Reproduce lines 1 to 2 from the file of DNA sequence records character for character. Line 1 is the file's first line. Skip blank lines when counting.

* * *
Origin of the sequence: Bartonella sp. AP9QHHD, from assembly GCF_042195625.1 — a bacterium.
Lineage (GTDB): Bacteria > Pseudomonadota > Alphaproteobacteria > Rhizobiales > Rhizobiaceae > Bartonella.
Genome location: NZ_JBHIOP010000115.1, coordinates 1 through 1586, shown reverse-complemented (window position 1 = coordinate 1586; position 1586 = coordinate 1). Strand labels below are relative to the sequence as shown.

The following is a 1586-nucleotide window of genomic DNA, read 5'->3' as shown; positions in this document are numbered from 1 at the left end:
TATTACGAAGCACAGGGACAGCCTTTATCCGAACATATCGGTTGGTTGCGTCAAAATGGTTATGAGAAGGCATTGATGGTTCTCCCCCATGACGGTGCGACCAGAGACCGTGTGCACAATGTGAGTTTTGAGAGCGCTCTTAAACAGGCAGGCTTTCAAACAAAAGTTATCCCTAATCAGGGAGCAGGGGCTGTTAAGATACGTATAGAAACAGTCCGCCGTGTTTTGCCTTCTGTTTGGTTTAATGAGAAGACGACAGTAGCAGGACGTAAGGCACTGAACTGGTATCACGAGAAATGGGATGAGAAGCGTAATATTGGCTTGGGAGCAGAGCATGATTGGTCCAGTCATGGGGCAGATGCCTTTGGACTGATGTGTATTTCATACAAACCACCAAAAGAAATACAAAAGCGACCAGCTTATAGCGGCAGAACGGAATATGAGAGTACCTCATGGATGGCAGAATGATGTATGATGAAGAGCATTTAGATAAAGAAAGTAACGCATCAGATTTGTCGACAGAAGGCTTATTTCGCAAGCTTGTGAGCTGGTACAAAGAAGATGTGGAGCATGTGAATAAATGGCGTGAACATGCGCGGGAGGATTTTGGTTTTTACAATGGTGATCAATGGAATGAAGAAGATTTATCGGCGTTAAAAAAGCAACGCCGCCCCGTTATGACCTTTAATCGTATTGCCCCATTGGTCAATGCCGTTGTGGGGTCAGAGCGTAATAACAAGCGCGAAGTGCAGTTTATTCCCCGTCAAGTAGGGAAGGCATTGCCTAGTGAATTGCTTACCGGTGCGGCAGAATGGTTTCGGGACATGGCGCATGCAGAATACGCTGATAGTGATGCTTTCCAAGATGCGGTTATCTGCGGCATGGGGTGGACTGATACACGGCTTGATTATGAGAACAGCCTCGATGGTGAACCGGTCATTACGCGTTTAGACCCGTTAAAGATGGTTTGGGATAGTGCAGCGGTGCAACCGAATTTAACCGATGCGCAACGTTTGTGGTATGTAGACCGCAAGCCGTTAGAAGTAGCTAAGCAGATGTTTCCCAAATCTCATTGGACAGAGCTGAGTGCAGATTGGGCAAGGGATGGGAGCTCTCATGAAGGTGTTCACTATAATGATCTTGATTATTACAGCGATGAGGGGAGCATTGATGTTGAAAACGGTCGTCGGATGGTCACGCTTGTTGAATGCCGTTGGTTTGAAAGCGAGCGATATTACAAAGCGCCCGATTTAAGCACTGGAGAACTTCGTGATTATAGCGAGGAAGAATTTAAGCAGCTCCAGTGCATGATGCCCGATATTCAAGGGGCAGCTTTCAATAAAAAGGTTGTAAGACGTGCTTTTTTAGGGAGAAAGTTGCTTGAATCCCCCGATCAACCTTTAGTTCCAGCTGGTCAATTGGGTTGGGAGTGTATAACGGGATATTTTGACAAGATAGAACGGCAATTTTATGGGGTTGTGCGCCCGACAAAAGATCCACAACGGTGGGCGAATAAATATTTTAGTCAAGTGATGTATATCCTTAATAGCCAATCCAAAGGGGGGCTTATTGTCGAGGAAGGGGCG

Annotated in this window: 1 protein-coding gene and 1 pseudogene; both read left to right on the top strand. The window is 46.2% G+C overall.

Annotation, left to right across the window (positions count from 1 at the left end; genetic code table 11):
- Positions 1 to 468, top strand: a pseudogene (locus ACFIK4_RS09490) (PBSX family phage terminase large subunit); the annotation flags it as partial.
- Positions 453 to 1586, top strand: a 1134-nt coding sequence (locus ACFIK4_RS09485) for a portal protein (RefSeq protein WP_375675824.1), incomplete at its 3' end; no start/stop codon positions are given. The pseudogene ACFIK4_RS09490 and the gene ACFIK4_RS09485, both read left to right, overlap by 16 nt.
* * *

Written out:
Origin of the sequence: Bartonella sp. AP9QHHD, from assembly GCF_042195625.1 — a bacterium.
Lineage (GTDB): Bacteria > Pseudomonadota > Alphaproteobacteria > Rhizobiales > Rhizobiaceae > Bartonella.